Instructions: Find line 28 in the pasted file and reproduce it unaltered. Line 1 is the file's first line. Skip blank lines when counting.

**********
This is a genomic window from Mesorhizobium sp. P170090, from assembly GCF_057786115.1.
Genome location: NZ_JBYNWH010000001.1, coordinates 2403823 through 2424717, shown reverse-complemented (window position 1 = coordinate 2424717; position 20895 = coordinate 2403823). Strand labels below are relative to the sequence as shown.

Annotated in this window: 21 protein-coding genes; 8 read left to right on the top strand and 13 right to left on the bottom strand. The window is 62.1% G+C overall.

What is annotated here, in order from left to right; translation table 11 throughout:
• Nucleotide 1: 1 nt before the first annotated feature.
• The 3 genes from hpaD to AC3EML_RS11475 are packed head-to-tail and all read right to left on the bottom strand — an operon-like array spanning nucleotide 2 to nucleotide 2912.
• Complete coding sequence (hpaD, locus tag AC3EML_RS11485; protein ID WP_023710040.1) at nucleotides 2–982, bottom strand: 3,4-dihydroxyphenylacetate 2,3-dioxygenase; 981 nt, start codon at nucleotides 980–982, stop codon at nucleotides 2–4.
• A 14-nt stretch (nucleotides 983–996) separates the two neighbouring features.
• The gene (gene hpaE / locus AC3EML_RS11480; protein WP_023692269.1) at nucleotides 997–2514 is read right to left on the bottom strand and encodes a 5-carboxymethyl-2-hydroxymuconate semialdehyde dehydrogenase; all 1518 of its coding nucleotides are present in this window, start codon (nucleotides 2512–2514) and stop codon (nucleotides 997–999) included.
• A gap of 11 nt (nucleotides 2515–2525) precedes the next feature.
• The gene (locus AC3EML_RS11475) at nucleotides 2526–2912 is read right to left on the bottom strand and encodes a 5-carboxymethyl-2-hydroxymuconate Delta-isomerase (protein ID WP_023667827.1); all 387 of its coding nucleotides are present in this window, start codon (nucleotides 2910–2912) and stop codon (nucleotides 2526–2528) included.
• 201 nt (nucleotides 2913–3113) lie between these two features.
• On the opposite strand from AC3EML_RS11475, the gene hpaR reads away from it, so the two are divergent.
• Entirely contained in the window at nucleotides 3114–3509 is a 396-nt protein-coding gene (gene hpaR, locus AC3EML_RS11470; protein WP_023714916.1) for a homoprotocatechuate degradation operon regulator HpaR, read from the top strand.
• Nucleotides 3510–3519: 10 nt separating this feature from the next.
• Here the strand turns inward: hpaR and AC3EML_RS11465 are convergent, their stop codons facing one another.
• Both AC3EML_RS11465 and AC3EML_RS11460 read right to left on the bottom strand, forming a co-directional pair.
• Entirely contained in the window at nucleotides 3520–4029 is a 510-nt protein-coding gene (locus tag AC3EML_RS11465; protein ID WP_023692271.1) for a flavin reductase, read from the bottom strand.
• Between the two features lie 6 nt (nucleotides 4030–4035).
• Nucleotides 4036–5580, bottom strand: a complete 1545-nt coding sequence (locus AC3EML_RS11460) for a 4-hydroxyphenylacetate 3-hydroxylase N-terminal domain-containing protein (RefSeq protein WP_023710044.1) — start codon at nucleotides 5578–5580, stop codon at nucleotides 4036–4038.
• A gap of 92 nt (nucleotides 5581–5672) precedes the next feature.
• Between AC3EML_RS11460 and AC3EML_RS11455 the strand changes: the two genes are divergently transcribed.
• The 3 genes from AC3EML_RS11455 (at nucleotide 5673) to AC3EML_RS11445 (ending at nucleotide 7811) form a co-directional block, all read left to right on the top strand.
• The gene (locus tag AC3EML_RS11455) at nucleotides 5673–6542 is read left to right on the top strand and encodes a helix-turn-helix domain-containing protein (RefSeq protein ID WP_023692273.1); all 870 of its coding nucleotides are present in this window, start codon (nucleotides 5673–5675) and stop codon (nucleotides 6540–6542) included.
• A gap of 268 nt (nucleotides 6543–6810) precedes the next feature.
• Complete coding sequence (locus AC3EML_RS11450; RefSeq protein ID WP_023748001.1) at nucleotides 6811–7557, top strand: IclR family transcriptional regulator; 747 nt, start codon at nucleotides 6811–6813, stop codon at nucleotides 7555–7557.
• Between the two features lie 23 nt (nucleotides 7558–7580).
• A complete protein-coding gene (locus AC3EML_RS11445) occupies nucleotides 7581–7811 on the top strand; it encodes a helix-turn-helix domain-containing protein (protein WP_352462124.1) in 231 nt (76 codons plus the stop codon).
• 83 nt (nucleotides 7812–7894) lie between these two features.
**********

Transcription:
• A complete protein-coding gene (locus AC3EML_RS11445) occupies nucleotides 7581–7811 on the top strand; it encodes a helix-turn-helix domain-containing protein (protein WP_352462124.1) in 231 nt (76 codons plus the stop codon).